In time, my parents needed more care, so we began giving them more attention in their own home. After we’d been caring for them for over twenty years and they were in their middle nineties, it became too difficult for us to carry on looking after them like that. They both went together into a nursing home where they eventually died within a few months of each other in 2012.

By this time, I was aged sixty-six, too old to re-plan the career I’d set my heart on. I did have another dream though. I resumed writing stories, something I’d done in my twenties when our boys were small. So far, I’ve written and published two thrillers and helped my mum with her autobiography. I’d encouraged her to write it while looking after her, then put her notes together into book form and edited it. I also added lots of referenced family history end-notes on the back pages before publishing it. Now, my one regret is that I don’t have the income to promote the books like some other authors do.

So what can I do to help sell more of my books?

I already spend several hours each day on social media co-promoting with other authors and building a fan base as I have with my website, but sales are slow. I guess I’ll just have to lower my expectations unless you can suggest other free ways of getting my books out there without giving them away free. After spending my life doing unpaid ‘work’, it’s about time I was paid for my work, don’t you think?

By the way, hubby’s determination paid off. It’s over 30 years since his heart attack. He still needs a four-way bypass,  but surgeons won’t do it as he has a completely blocked carotid artery making surgery too risky. Looking at him, you’d think he was fine. He copes really well and is enjoying life to the full. It just shows what determination can do. Now, if I can just apply that determination to my book sale efforts, maybe things will work out.

About caroleparkes

My husband calls me a butterfly because I flit from one hobby to another. Apart from being a wife for 52 years, a mother of three sons, and a grandmother, I'm also an author, genealogist, amateur artist, a lover of most needlecrafts, and occasional poet. Of the above, my most enduring interest has been writing and I hope to be doing it well into old age.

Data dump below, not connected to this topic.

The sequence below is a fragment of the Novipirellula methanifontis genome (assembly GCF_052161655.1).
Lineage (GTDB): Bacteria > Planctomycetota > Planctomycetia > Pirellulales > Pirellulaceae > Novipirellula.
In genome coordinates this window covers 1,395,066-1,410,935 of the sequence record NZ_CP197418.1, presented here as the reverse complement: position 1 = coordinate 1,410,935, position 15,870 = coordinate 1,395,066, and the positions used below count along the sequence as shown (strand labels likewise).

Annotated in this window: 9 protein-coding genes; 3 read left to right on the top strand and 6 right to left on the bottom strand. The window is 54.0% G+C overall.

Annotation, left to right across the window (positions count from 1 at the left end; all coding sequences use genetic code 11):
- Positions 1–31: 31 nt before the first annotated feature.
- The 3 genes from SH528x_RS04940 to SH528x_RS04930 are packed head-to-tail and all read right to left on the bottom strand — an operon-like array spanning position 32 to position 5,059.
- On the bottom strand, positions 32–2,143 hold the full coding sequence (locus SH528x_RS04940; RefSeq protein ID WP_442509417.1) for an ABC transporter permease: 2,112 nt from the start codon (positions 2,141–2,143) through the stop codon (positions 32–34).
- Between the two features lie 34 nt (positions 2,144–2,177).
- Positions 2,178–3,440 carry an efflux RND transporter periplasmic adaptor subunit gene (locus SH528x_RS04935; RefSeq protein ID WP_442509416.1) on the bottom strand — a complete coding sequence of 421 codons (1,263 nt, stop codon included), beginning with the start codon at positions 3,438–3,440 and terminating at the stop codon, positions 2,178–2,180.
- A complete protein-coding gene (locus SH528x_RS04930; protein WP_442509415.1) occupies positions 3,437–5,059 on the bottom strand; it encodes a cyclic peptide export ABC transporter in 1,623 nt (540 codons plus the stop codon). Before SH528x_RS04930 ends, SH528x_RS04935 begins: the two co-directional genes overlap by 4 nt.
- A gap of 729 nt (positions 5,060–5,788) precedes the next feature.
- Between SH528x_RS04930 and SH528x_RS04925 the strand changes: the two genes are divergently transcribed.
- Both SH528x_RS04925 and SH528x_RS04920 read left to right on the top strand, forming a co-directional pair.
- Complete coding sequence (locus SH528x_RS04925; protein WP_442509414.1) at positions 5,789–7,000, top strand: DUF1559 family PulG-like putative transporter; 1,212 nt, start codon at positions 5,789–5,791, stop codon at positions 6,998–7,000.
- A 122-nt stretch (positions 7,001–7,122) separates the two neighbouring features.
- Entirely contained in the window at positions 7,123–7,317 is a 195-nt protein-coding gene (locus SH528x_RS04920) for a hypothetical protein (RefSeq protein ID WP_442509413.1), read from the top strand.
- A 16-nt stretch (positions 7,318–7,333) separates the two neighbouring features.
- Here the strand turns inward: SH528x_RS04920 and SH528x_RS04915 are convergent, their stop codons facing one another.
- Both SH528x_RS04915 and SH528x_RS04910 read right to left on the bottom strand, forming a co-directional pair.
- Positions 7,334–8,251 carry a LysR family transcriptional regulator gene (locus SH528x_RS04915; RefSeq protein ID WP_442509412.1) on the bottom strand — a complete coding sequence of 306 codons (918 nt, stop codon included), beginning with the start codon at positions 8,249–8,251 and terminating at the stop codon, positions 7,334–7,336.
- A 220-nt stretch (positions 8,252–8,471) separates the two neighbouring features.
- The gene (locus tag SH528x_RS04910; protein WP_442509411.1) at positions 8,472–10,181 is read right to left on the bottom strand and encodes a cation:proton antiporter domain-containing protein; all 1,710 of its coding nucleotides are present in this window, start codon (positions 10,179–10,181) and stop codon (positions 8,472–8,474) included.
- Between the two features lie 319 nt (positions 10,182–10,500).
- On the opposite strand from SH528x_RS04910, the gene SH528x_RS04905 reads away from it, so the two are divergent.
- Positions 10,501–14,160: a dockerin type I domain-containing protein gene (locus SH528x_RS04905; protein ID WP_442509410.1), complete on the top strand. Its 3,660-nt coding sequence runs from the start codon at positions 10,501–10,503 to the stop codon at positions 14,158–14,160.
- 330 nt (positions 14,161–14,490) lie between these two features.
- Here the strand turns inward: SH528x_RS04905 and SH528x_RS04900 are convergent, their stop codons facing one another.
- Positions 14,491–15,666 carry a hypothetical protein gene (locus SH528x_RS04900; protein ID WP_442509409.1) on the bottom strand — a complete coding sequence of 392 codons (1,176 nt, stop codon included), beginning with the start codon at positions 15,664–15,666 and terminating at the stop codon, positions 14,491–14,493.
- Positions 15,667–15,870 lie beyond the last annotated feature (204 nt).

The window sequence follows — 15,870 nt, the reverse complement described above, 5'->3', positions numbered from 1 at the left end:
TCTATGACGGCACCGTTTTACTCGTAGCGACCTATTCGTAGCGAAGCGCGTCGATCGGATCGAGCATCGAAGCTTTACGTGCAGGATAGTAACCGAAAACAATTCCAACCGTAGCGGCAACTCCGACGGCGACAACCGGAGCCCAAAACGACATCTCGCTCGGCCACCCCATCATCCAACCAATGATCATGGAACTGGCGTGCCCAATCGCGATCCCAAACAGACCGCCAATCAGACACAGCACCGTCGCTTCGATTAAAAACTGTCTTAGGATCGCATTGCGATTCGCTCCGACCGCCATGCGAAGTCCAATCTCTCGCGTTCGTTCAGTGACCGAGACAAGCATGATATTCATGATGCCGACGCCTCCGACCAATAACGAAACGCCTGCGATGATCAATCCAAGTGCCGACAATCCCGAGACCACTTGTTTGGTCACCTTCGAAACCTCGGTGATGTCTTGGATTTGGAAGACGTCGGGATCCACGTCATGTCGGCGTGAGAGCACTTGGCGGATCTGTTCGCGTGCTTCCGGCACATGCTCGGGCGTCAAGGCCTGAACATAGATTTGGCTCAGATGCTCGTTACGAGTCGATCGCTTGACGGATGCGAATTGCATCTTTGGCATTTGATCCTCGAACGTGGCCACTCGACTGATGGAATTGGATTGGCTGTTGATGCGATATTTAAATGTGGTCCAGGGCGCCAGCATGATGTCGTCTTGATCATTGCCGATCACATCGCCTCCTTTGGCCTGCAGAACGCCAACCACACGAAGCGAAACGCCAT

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12 Responses to Will My Determination Pay Off?

  1. Joni Martins says:

    For me, writing is about doing something I enjoy. Yes, it is great to see sales and it’s amazing to get great reviews. I once read it may be worth buying a copy of your books and giving it to a library. If the readers like it, they may be likely to buy some of the others. Whether it works or not I don’t know. I have not tried it yet.

    Liked by 1 person

    • caroleparkes says:

      That sounds like a good plan! I might try that one. Thanks!


      • Joni Martins says:

        I’m considering doing that with the GP book when it’s finished. Not only to make my books more visible but also spread the word that GP’s are another group of professionals who work extremely hard while made to be seen as lazy at times.


  2. We all do it for love Carole – but……..wouldn’t it be nice. Always nice to dream.

    Liked by 1 person

    • caroleparkes says:

      I don’t want to be famous, yet I’d love my books to be known world-wide. Don’t know how I’m going to manage that, lol.


      • Joni Martins says:

        My thoughts exactly. I don’t mind being well-known for my books but would love to not be recognised in public. Tricky situation. I just love my privacy and will continue to try to protect this.

        Liked by 1 person

        • caroleparkes says:

          We all need to relax and just be ourselves and I fear that would be difficult if media attention was on you. I can converse with others very well in the written word but face to face I struggle with strangers.


  3. BooksBy JJHughes says:

    It may be a labour of love for most of us, Carole, but it is one we do love and that is what is truly important – especially as we get older. Loved reading this.

    Liked by 1 person